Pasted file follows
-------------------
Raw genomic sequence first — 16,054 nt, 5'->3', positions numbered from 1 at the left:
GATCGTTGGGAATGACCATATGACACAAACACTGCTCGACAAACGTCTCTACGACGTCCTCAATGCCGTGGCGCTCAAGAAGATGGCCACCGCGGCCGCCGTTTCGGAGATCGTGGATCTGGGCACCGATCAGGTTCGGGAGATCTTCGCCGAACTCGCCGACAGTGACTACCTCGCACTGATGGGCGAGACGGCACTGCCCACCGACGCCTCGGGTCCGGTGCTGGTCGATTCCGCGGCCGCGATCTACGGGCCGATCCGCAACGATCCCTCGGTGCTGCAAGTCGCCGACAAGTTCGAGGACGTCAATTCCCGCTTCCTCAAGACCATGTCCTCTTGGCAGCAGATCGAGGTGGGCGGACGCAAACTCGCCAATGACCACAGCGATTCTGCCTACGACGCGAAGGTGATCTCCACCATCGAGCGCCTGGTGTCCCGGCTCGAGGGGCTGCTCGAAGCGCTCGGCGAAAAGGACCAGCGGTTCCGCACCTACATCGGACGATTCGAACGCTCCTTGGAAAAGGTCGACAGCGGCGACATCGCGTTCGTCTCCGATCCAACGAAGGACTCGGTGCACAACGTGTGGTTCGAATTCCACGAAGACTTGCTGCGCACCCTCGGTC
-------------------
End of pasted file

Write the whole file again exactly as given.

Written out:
Raw genomic sequence first — 16,054 nt, 5'->3', positions numbered from 1 at the left:
GATCGTTGGGAATGACCATATGACACAAACACTGCTCGACAAACGTCTCTACGACGTCCTCAATGCCGTGGCGCTCAAGAAGATGGCCACCGCGGCCGCCGTTTCGGAGATCGTGGATCTGGGCACCGATCAGGTTCGGGAGATCTTCGCCGAACTCGCCGACAGTGACTACCTCGCACTGATGGGCGAGACGGCACTGCCCACCGACGCCTCGGGTCCGGTGCTGGTCGATTCCGCGGCCGCGATCTACGGGCCGATCCGCAACGATCCCTCGGTGCTGCAAGTCGCCGACAAGTTCGAGGACGTCAATTCCCGCTTCCTCAAGACCATGTCCTCTTGGCAGCAGATCGAGGTGGGCGGACGCAAACTCGCCAATGACCACAGCGATTCTGCCTACGACGCGAAGGTGATCTCCACCATCGAGCGCCTGGTGTCCCGGCTCGAGGGGCTGCTCGAAGCGCTCGGCGAAAAGGACCAGCGGTTCCGCACCTACATCGGACGATTCGAACGCTCCTTGGAAAAGGTCGACAGCGGCGACATCGCGTTCGTCTCCGATCCAACGAAGGACTCGGTGCACAACGTGTGGTTCGAATTCCACGAAGACTTGCTGCGCACCCTCGGTC